They are all over the country, but you’ll literally be invaded if you go camping. So, if you’re going to New Zealand, don’t forget to bring some insect repellent before you go and some papaw to apply on your bites.
Earthquakes are a Possibility
One of the most interesting things to know about New Zealand is that it is known for being a shaky country. If you travel the country for a few weeks, you will probably feel at least 1 or 2 small earthquakes.
Don’t worry, you will only feel small shakes, and probably see some objects wobble around you. It’s really weird when you’re not used to it. You can also use the app GeoNet Quake which reports New Zealand earthquakes. So if you feel something, you can check where it happened and the intensity of the shake.
Get Out Into the Wilderness
Around 30% of New Zealand is National Park, and a visit to NZ would be incomplete without being immersed in its incredible wilderness. Whether you want to go kayaking in stunning Abel Tasman, hike the Tongariro Alpine Crossing or simply cruise the Milford Sounds, the opportunities to get up close and personal with New Zealand’s natural environment are endless.
Adventure & Relaxation go Hand in Hand
New Zealand could be considered the adventure capital of the Southern Hemisphere. With bungy jumping, sky diving, skiing, jet boating, heli-fishing, glacier hiking, kayaking, whale watching, mountain biking (and more) – whatever your adventure preference, NZ has you covered.
And once you’ve picked your adventure activity and are suitably tired out – you can always jump in one of the many hot springs located around the country to help soothe your aching muscles.
AJ Hackett popularised the Bungee Jump in back in the early 90s – and the Queenstown jump now sees up to 500,000 people a year – if you have ever wanted to try it, both the Queenstown Kawarau Bridge Bungy and Auckland Harbour Bridge jumps are over water (so there is no need to worry about hitting the floor head first!) and for the daredevils – the Nevis Bungy is a whopping 134m high.
Plan & Pack for the Seasons
When planning a trip to New Zealand, keep in mind that the seasons are opposite to those in the USA and Europe. Being in the southern hemisphere, New Zealand’s summer months are December, January, and February – but due to its very southern geographical location, NZ weather can often cover all four seasons in one day!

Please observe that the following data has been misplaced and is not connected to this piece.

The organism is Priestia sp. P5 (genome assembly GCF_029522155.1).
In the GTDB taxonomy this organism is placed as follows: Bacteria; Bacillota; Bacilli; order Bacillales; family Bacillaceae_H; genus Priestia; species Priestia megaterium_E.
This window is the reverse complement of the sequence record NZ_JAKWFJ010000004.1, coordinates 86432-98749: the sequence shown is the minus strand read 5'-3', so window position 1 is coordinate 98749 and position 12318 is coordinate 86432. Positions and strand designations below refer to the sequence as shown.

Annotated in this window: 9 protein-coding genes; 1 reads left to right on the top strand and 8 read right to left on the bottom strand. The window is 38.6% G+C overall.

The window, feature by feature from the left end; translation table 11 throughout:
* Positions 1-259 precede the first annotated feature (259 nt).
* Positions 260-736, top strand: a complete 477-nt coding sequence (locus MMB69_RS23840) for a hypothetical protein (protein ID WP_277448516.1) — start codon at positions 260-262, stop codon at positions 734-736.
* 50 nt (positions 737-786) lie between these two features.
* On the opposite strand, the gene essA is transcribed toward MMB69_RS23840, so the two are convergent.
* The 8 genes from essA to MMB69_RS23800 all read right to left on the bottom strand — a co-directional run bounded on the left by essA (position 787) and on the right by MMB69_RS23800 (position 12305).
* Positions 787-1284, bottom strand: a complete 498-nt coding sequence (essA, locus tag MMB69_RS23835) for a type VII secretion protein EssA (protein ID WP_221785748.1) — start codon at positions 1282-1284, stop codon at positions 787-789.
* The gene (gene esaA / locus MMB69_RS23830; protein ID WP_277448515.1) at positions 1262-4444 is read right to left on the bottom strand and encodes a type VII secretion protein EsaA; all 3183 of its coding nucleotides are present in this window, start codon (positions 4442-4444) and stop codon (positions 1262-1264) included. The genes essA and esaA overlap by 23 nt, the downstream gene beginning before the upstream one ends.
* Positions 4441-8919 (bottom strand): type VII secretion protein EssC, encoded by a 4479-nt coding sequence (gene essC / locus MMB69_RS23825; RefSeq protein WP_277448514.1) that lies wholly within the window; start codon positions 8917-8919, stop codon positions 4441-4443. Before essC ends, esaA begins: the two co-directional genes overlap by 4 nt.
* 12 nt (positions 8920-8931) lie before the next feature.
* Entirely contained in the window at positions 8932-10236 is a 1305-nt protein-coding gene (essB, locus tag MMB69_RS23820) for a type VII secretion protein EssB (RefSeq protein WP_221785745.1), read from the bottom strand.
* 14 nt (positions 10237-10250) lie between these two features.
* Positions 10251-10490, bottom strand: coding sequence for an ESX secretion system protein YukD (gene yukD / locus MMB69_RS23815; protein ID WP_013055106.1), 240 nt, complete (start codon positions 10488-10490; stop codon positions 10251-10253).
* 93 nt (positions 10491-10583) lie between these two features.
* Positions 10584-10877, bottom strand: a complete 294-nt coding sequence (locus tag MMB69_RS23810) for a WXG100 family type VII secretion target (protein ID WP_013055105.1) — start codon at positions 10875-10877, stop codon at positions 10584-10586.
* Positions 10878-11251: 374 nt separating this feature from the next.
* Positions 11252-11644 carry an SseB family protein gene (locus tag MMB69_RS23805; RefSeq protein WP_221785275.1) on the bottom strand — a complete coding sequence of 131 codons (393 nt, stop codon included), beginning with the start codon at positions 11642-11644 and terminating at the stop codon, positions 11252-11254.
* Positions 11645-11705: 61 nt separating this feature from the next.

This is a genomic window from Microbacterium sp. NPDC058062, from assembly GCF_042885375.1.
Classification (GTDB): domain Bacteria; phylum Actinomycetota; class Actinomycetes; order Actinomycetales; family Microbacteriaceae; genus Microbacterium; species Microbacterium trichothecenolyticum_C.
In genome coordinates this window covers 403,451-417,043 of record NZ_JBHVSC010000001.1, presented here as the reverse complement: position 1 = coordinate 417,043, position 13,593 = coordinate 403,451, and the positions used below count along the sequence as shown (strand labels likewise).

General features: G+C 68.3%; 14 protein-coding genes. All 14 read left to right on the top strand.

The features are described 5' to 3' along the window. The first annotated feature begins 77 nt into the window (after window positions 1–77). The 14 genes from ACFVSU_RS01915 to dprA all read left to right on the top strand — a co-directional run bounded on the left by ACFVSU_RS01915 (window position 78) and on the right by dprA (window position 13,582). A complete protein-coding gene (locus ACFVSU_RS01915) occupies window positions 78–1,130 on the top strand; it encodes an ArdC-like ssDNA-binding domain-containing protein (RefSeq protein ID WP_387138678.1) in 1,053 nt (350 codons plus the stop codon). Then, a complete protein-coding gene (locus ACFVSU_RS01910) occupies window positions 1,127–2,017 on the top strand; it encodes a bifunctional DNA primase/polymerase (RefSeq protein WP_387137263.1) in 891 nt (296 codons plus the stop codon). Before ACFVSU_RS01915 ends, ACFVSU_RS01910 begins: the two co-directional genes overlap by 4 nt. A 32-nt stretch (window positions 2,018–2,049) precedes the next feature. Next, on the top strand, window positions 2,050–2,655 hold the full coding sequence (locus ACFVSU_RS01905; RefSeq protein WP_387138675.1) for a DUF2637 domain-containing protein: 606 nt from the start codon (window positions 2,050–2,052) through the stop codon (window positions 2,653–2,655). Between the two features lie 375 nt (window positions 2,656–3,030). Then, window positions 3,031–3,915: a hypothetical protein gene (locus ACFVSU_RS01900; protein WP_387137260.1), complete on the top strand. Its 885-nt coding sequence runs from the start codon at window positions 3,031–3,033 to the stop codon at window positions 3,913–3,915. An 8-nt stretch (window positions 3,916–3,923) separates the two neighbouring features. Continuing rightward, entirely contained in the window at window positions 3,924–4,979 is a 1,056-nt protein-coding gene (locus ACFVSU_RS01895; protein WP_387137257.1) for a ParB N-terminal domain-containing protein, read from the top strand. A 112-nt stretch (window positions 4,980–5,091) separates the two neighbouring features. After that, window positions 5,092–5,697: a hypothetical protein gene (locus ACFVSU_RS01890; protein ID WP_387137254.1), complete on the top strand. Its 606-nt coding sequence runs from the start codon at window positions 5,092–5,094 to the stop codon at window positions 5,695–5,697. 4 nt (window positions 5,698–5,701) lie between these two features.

Like their Aussie neighbors, Kiwis celebrate Christmas in summer with dinner on the beach. And winter months are June, July, and August, when the climate brings more rain and snow covers the beautiful mountain peaks the country is known for.
The Best Time to Visit New Zealand
In short, you’ll have the best chance of comfortable weather and fewer crowds, be sure to visit New Zealand in the shoulder season, either early spring (September – October) or autumn (March – May).
But summer and winter each have their own merits – with winter being a great time to visit for skiing, snowboarding and glacier related activities; and summer offering long, bright and sunny days with temperatures of 16°C to 24°C which are ideal for spending time on the beaches, hiking or mountain biking.
You should seriously consider Hiring a Campervan
The best way to visit New Zealand is to rent a campervan. Whether you’re a backpacker or a luxury traveler, there are campervan options for all budgets. Renting a campervan gives you the freedom to explore New Zealand at your own pace, stop every 10 minutes to take pictures of the incredible landscape (which you will), and you can enjoy the country’s stunning scenery in the most beautiful campsites.
Freedom camping – the do’s and don’ts
As you can imagine, in New Zealand camping and outdoor activities are very popular. Freedom camping, or camping for free, is allowed in some areas of the country.
However, you need to realize that it doesn’t mean you can camp anywhere – even if you think you are far enough off the beaten track! There are many designated areas, ran by the Department Of Conservation (DOC), where you can camp for free in a tent or vehicle. Be sure to check out the DOC Website for campsite locations and fees before setting up for the night.
Also, if you’re camping in New Zealand, don’t forget to take your rubbish with you, and be respectful of other campers around you.
Keep an eye out for the Wildlife (but remember they are not dangerous!)
Contrarily to its Aussie neighbor, New Zealand doesn’t have poisonous animals, snakes or insects. In fact, New Zealand is one of the few islands around the globe where there have never been native snake populations. That’s right, not one. single. snake.
The only dangerous insect in NZ is the endangered spider, called the Katipo. It is similar to the Australian redback, but there are very few chances you ever see one. You can hike and explore the amazing natural wonders of Middle Earth worry free.
But do keep an eye out for the birds. They’re kind of a big deal here – from the loveable Kiwi, to the Kakapo, Kaka and Kea. They are all beautiful and well worth looking for.
5 Top New Zealand Driving Tips
Driving in New Zealand is pretty straightforward, but here are a few of New Zealand’s road rules to help you stay on the right track.
- Drive on the Left: It’s the law. Simple.
- Be prepared for Gravel / Unsealed Roads: Whilst a lot of the roads in New Zealand are made of asphalt or chip seal (layer of stones set in tar/bitumen) – in rural areas or heading up into the mountains you may find yourself on Gravel roads / unsealed roads. Be sure your car insurance covers driving on these roads.
- Let faster traffic pass you: Take your time when driving and accept the locals know the roads a lot better than you do. If you find someone following closely – even if you are doing the speed limit – pull into the slow traffic bays where available, and allow the locals to go past you safely.
- Single Lane Bridge Etiquette: New Zealand is home to numerous one-lane bridges, which means they are wide enough to fit one vehicle. This means that you need to check the signage before the bridge to see who had priority (indicated by a larger arrow in the direction of travel) – and wait your turn if it is not you!
- Plan your Toilet Breaks: New Zealand can be remote, and petrol stations (and so toilets) are few and far between.
- Make sure you have an epic road trip playlist to keep you company + see our guide to the Best New Zealand Road Trip Routes & Itineraries for NZ road trip inspiration.